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Enterprise Architecture first, then Digital

Updated: Nov 28, 2022

Knowing and being in control of the elements of the Enterprise Architecture is necessary for significant Continuous Improvements.


We will talk about Continuous Improvement, explaining how knowledge and proper synchronization of business elements in a holistic view of the Enterprise Architecture are necessary for successful implementation. It can start even with a piece of paper to define it: digital can come to our aid to map processes faster and to keep track of their status and relationships over time.

Our considerations are based on the insights offered by two management giants such as E.W. Deming and E.M. Goldratt.

In short:

Knowing the system, identify its constraint(s) and relationships between it and the different elements to effectively improve it, leveraging a booster to increase overall performance by focusing interventions and resources

The elements of the Enterprise Architecture

We will exploit parallelism with the world of sport to introduce the elements of Enterprise Architecture and their relationships: an ambitious football team.

If we agree that a football team is an organization, it will not be difficult to accept to extend the conclusions to any business organization (apart from salaries, perhaps).

Let's start.

At the top of the hierarchy of the Enterprise Architecture elements, we find the Goal, Strategy, and Tactics. They define the "raison d'être" of the organization and the actions to achieve the Goal: The "What For" and the "How To."

The team's strategy is "We always want to be at the highest levels of international competitions, winning at least one cup every three years."

Declaring a strategy is not enough to make it come true: we must implement it. To this purpose, we must develop tactics, that is, the set of plans and actions that allow the organization to achieve its Goal, respecting conditions of necessity and sufficiency.

Let's say that the first necessary condition to win an international competition is to make one more Goal than the opponent in all matches, including the final match.

On top of focusing on the present competition, to remain constantly at a high level, medium-long-term tactics are also needed to look at the sustainability of results over time.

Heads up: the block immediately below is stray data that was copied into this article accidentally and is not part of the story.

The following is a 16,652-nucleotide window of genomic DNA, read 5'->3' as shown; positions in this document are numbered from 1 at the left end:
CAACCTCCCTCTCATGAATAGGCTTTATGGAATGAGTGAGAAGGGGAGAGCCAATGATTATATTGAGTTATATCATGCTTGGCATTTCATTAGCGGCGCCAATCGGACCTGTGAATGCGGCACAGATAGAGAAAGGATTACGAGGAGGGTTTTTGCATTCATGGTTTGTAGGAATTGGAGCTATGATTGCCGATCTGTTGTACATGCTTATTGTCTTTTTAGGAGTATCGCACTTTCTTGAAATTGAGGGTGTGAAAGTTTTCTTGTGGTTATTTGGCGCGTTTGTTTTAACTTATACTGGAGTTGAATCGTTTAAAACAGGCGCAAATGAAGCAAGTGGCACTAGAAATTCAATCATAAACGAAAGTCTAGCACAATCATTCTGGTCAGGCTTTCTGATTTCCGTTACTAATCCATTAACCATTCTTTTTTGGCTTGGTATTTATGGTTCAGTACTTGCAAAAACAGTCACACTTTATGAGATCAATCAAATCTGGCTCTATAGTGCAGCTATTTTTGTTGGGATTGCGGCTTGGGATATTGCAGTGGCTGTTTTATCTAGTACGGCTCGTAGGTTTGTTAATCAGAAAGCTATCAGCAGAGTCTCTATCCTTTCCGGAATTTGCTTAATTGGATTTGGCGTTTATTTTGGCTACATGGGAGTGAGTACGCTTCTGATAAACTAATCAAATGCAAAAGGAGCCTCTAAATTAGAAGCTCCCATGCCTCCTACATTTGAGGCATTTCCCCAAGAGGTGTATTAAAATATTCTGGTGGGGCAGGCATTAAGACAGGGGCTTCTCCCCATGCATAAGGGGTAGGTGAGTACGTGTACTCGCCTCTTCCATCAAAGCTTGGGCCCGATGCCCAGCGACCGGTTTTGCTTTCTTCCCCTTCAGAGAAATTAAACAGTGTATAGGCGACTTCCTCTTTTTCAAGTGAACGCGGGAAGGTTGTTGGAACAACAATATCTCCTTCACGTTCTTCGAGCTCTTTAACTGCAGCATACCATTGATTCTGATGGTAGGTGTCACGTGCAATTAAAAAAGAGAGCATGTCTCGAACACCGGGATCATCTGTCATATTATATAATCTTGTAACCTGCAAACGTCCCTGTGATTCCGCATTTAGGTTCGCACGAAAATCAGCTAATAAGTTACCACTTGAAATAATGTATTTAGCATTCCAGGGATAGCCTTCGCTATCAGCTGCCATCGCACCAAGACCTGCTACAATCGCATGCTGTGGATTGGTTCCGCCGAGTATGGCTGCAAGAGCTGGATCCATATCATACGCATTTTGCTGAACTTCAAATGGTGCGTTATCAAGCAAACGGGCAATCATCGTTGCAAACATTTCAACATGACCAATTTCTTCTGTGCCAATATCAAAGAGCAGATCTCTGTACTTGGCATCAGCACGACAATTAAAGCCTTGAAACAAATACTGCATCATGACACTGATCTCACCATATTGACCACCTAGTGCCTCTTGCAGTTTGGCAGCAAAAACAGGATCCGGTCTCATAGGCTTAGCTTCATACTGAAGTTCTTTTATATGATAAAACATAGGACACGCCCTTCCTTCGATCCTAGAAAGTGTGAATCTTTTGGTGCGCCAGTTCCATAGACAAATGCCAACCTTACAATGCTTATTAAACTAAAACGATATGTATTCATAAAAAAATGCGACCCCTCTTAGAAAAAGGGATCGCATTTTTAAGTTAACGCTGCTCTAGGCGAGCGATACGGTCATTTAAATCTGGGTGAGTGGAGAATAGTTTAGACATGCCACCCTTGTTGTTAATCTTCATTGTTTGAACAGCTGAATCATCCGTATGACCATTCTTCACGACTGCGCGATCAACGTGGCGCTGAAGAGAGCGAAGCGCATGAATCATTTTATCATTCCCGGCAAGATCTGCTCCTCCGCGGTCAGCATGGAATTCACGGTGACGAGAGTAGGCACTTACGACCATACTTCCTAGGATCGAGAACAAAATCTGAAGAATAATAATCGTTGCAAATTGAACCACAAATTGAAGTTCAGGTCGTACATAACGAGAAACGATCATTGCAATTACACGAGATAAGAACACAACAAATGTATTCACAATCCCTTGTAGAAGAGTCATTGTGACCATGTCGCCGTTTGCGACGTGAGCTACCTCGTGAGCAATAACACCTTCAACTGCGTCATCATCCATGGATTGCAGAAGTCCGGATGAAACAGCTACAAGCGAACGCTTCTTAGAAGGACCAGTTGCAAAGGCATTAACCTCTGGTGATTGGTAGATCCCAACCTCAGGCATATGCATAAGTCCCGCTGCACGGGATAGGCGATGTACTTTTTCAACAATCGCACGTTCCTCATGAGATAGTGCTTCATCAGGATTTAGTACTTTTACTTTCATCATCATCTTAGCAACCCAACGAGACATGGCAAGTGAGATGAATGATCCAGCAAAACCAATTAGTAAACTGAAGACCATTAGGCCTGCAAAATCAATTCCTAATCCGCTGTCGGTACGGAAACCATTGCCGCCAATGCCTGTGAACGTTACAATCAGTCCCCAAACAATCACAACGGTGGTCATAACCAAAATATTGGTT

To define a coherent and comprehensive set of necessary and sufficient actions, a Strategy & Tactics Tree will help to visualize causal relationships. Strategy & Tactics Tree is a powerful strategic planning tool designed by the Theory of Constraints. An example of a Strategy and Tactics tree might look like this.

Strategy & Tactics Tree
Strategy & Tactics Tree

Are these tactics enough to achieve the Goal? They are not: we need to go much deeper, defining intermediate objectives and more tactics until we get to a level where we define Operational Tactics.

To the operational tactics, we can link another element of the system architecture: the processes.

Returning for a moment within the walls of an industrial company, an example of Operational Tactics is the production operating model (e.g., MTO or MTS) and the Operational model for the Supply Chain execution.

The processes define how to implement the actions necessary to carry out the chosen operational tactics. How should the team attack? How should it defend? It is the processes that define how to execute a particular tactic. Returning to an industrial company: when do I issue a replenishment order? According to what pr cess?

We know that drawing a process on the coach's blackboard is not sufficient to run it. Many other fundament l elements of architecture come into the picture.

  • People (the players) and their roles (forwards, midfielders and defenders)

  • Individual skills and team capabilities

  • Operating procedures

For example, the skills of the available players determine which operational tactics we can or cannot perform, depending on the context: today, the best striker is injured, and we have to change the tactic because we are forced to field a "little guy" and play a different attack strategy.

Capabilities are also critical: for example, a distinctive ability could be a particular attack strategy pursued with the support of midfielders, exploiting the mix of skills available.

The procedures shall indicate the tasks in detail. They show players how to position themselves at certain game stages, for example, in the execution of a corner kick.

We see that the elements at stake are starting to be many. To complete the picture, we leave our team for a moment and return within the walls of an industrial company to get a complete view of the elements of the Enterprise Architecture.

Enterprise Architecture Elements
Enterprise Architecture Elements

If we add the different layers consisting of the number of occurrences for each element, we can guess the complexity of relationships and architecture.

Enterprise Architecture Complexity
Enterprise Architecture Complexity

We don't necessarily have to surrender to complexity

Any system, no matter how complex it may seem to describe it, due to the number of elements and relationships, actually has a certain Inherent Simplicity, because its performance is always defined by a few variables, which are the System's Constraints.